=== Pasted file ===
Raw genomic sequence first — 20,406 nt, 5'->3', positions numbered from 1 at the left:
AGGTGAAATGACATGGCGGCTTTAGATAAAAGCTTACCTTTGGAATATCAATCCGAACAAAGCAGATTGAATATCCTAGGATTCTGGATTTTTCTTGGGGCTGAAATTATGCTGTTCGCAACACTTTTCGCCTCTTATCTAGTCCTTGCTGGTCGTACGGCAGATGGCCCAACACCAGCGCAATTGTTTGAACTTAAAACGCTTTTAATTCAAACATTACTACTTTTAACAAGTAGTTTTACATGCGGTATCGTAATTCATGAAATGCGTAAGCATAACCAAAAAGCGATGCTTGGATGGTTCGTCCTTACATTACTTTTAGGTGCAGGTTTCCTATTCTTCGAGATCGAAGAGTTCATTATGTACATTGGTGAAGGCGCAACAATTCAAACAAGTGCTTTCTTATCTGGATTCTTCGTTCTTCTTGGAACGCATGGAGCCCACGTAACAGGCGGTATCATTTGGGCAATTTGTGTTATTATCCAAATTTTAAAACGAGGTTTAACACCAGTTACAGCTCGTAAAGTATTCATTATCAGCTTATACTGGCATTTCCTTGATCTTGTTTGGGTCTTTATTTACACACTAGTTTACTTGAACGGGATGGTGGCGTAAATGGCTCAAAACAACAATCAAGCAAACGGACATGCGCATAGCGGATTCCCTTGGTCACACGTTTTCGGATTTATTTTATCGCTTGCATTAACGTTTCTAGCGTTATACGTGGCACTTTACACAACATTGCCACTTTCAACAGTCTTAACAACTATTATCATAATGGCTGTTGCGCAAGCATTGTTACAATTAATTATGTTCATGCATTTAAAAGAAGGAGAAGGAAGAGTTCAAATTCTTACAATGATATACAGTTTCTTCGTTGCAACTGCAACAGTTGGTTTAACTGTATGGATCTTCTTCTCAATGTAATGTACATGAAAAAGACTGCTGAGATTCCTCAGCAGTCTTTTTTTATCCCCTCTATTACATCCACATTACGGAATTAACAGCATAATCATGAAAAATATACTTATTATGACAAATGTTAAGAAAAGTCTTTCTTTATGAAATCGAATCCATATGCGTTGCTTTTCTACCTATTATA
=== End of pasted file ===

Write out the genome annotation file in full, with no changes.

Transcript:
Raw genomic sequence first — 20,406 nt, 5'->3', positions numbered from 1 at the left:
AGGTGAAATGACATGGCGGCTTTAGATAAAAGCTTACCTTTGGAATATCAATCCGAACAAAGCAGATTGAATATCCTAGGATTCTGGATTTTTCTTGGGGCTGAAATTATGCTGTTCGCAACACTTTTCGCCTCTTATCTAGTCCTTGCTGGTCGTACGGCAGATGGCCCAACACCAGCGCAATTGTTTGAACTTAAAACGCTTTTAATTCAAACATTACTACTTTTAACAAGTAGTTTTACATGCGGTATCGTAATTCATGAAATGCGTAAGCATAACCAAAAAGCGATGCTTGGATGGTTCGTCCTTACATTACTTTTAGGTGCAGGTTTCCTATTCTTCGAGATCGAAGAGTTCATTATGTACATTGGTGAAGGCGCAACAATTCAAACAAGTGCTTTCTTATCTGGATTCTTCGTTCTTCTTGGAACGCATGGAGCCCACGTAACAGGCGGTATCATTTGGGCAATTTGTGTTATTATCCAAATTTTAAAACGAGGTTTAACACCAGTTACAGCTCGTAAAGTATTCATTATCAGCTTATACTGGCATTTCCTTGATCTTGTTTGGGTCTTTATTTACACACTAGTTTACTTGAACGGGATGGTGGCGTAAATGGCTCAAAACAACAATCAAGCAAACGGACATGCGCATAGCGGATTCCCTTGGTCACACGTTTTCGGATTTATTTTATCGCTTGCATTAACGTTTCTAGCGTTATACGTGGCACTTTACACAACATTGCCACTTTCAACAGTCTTAACAACTATTATCATAATGGCTGTTGCGCAAGCATTGTTACAATTAATTATGTTCATGCATTTAAAAGAAGGAGAAGGAAGAGTTCAAATTCTTACAATGATATACAGTTTCTTCGTTGCAACTGCAACAGTTGGTTTAACTGTATGGATCTTCTTCTCAATGTAATGTACATGAAAAAGACTGCTGAGATTCCTCAGCAGTCTTTTTTTATCCCCTCTATTACATCCACATTACGGAATTAACAGCATAATCATGAAAAATATACTTATTATGACAAATGTTAAGAAAAGTCTTTCTTTATGAAATCGAATCCATATGCGTTGCTTTTCTACCTATTATA